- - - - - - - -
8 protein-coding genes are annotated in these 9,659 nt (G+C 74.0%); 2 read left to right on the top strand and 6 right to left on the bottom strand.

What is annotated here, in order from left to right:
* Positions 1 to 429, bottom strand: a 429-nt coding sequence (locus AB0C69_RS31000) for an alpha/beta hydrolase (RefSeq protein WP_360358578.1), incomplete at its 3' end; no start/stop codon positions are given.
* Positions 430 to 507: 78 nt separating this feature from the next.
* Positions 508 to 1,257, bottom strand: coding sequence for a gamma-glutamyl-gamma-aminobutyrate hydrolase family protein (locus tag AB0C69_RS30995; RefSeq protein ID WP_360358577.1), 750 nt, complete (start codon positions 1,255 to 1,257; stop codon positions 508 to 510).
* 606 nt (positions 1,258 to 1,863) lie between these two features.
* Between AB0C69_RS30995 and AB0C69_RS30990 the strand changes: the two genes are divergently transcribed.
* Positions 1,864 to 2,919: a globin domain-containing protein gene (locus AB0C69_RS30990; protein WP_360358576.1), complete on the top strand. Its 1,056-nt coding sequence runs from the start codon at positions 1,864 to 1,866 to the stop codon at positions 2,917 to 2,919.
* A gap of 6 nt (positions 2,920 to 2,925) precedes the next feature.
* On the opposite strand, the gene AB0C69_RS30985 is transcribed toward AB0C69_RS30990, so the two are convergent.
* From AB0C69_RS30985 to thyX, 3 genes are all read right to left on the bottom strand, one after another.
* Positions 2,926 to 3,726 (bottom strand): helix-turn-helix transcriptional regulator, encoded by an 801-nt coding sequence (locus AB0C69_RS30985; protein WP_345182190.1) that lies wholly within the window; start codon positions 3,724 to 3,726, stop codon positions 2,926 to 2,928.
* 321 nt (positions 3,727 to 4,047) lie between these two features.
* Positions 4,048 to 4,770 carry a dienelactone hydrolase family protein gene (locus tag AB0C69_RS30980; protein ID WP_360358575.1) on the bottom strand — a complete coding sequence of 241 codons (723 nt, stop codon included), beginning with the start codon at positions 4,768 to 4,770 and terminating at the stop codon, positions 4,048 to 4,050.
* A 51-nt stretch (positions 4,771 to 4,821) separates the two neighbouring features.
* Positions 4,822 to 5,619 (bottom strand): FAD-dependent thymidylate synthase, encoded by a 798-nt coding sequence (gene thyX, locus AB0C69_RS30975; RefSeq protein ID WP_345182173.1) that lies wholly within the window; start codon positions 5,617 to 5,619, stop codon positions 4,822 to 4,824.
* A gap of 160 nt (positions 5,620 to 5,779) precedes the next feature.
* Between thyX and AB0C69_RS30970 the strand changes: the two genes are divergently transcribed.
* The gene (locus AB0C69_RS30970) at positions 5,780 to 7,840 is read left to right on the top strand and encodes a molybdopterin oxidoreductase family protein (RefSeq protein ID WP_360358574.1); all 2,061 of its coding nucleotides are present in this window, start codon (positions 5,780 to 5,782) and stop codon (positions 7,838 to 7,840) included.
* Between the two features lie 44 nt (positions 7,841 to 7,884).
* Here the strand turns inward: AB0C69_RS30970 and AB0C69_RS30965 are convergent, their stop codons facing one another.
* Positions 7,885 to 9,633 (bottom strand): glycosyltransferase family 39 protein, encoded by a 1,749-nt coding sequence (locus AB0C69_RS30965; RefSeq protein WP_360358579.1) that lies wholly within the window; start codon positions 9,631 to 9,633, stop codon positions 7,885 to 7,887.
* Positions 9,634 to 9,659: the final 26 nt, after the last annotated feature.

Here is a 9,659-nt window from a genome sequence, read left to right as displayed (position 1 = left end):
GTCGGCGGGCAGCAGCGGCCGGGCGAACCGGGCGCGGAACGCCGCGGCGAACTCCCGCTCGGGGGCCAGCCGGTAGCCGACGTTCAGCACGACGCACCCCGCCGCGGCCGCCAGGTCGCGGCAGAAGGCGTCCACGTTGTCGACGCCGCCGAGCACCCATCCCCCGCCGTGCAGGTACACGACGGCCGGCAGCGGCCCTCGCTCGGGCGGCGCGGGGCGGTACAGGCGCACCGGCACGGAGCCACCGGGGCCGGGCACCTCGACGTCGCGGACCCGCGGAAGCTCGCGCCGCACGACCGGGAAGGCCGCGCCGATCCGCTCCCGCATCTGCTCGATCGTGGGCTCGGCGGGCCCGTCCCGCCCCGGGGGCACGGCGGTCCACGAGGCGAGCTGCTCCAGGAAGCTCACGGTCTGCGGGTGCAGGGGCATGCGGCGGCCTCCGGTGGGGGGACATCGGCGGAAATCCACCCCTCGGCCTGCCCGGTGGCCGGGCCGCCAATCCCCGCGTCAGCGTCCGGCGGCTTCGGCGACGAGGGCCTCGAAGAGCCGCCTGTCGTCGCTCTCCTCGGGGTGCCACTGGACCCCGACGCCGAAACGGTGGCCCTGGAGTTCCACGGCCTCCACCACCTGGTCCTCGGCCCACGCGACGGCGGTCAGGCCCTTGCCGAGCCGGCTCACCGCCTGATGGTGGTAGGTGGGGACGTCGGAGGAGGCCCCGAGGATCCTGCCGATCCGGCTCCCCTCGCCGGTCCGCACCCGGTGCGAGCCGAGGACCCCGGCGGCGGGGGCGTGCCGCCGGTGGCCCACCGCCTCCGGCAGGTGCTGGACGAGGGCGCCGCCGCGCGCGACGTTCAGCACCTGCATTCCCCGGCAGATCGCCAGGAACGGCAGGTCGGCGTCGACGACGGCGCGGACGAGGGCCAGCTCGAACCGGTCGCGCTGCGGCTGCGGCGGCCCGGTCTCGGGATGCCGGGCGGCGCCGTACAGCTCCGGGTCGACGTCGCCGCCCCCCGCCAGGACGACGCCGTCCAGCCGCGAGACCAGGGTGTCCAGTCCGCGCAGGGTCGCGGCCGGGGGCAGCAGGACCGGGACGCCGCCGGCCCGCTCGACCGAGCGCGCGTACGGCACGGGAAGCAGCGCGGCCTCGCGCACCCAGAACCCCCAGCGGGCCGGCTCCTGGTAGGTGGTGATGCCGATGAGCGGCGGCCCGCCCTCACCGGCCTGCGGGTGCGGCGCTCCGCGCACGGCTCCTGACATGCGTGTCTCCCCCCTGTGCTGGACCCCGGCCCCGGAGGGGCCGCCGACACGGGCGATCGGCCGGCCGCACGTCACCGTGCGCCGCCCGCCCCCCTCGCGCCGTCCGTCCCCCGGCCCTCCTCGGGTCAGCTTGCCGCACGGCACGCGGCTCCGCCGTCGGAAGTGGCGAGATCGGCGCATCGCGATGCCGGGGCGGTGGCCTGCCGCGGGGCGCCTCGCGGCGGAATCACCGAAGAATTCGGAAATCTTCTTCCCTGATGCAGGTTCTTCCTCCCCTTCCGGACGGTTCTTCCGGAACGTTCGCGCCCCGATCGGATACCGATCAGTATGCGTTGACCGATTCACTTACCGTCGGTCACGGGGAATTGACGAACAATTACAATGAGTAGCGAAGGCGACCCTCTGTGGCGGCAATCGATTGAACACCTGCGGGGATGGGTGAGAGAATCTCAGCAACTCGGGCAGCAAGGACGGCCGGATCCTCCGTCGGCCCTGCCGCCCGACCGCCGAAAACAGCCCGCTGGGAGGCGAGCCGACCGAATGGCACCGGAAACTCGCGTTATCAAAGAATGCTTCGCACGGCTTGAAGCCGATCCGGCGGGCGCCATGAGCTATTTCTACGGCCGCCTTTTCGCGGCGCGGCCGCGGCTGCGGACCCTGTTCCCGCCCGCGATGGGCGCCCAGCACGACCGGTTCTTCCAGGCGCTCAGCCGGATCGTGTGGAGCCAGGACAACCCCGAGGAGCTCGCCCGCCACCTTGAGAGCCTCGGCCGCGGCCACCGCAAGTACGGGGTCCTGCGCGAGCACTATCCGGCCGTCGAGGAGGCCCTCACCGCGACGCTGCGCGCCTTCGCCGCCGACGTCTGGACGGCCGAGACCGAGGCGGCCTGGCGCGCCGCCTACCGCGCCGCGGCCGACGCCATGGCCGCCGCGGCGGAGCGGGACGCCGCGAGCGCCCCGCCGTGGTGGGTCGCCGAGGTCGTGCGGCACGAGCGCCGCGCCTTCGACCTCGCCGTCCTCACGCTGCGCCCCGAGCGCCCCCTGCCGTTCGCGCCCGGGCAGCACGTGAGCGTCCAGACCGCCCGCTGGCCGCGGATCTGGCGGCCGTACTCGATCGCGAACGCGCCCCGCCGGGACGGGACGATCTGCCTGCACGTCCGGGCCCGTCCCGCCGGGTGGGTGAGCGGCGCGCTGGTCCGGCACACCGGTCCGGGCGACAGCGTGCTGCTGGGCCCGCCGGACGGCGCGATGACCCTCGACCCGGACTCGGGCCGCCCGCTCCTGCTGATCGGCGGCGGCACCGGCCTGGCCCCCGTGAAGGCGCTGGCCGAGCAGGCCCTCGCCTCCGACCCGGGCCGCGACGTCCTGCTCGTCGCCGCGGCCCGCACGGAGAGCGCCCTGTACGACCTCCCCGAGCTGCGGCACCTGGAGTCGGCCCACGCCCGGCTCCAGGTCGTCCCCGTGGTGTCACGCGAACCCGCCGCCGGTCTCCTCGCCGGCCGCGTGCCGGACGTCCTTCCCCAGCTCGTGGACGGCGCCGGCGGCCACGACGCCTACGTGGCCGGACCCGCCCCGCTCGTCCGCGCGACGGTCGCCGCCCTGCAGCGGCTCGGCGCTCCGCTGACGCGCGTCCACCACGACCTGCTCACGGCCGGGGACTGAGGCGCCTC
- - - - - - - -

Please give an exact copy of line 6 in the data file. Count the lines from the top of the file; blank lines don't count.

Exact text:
* 606 nt (positions 1,258 to 1,863) lie between these two features.